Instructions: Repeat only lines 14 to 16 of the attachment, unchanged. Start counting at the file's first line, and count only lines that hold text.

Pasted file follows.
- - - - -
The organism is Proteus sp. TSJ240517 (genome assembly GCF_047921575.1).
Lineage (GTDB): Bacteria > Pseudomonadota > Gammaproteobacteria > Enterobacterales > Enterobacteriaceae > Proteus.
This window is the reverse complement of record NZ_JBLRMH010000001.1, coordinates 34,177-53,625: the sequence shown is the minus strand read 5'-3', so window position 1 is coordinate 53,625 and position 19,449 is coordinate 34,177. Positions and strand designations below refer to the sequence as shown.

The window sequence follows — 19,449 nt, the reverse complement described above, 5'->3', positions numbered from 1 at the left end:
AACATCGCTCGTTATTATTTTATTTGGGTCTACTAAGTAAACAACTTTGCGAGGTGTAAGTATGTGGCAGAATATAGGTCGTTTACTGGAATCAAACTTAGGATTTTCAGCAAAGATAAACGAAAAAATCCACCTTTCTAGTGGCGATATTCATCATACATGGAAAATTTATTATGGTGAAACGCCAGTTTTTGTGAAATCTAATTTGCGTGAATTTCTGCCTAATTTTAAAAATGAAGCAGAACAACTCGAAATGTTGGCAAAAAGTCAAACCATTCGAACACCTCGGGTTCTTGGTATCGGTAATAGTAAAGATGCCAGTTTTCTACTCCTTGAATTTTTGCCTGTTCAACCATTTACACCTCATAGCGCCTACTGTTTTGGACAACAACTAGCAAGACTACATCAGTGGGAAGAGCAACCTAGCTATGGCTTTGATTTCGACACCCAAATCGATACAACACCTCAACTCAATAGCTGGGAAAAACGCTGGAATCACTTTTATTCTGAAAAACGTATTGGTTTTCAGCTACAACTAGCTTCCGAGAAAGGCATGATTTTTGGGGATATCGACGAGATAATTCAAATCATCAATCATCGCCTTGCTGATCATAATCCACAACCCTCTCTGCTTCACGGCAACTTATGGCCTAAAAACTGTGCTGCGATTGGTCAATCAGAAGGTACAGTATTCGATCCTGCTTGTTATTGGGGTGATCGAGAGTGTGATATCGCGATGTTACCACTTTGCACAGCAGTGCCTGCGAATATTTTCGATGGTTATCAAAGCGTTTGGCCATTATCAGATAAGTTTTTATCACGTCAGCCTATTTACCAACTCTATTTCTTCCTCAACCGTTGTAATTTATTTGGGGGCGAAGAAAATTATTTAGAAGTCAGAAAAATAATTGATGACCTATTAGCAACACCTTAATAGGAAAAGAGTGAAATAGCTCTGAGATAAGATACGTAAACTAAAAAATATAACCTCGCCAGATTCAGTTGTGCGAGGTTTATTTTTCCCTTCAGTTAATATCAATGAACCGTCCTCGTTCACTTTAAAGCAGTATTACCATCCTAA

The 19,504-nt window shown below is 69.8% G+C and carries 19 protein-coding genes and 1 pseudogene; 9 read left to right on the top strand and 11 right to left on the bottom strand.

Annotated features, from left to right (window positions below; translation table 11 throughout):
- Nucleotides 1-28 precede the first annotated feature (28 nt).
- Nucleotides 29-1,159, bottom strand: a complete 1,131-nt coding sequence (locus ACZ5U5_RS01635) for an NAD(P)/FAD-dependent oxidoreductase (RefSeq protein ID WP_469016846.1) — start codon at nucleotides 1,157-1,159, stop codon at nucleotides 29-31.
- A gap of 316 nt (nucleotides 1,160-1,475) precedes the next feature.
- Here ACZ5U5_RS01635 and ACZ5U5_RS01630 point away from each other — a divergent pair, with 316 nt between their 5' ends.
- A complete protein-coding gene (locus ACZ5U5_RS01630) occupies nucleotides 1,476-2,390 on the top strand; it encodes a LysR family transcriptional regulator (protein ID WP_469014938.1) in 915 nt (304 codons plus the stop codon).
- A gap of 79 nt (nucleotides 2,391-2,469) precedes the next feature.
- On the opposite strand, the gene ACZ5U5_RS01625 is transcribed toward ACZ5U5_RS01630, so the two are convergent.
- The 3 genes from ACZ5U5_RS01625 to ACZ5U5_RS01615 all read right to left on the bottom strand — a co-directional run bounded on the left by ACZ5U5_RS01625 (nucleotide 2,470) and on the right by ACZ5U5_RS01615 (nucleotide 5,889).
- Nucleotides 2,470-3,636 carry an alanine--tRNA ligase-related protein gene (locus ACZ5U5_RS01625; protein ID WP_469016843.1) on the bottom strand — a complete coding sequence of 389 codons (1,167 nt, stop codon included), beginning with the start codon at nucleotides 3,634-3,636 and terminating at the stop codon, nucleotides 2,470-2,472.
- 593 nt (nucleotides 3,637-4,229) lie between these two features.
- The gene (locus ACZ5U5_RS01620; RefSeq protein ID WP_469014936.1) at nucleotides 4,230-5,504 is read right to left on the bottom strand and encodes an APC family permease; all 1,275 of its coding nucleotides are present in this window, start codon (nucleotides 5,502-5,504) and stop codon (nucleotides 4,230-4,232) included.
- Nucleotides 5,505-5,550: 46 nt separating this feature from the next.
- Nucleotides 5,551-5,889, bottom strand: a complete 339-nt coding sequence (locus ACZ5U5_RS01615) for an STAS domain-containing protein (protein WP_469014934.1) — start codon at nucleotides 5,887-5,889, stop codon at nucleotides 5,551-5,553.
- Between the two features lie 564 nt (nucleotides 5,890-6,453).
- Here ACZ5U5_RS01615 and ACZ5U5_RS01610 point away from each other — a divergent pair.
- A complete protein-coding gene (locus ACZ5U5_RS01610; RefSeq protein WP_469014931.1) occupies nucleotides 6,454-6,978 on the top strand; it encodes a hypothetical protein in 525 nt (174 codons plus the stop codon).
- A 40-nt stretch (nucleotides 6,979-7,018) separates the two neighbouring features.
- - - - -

- On the opposite strand, the gene ACZ5U5_RS01625 is transcribed toward ACZ5U5_RS01630, so the two are convergent.
- The 3 genes from ACZ5U5_RS01625 to ACZ5U5_RS01615 all read right to left on the bottom strand — a co-directional run bounded on the left by ACZ5U5_RS01625 (nucleotide 2,470) and on the right by ACZ5U5_RS01615 (nucleotide 5,889).
- Nucleotides 2,470-3,636 carry an alanine--tRNA ligase-related protein gene (locus ACZ5U5_RS01625; protein ID WP_469016843.1) on the bottom strand — a complete coding sequence of 389 codons (1,167 nt, stop codon included), beginning with the start codon at nucleotides 3,634-3,636 and terminating at the stop codon, nucleotides 2,470-2,472.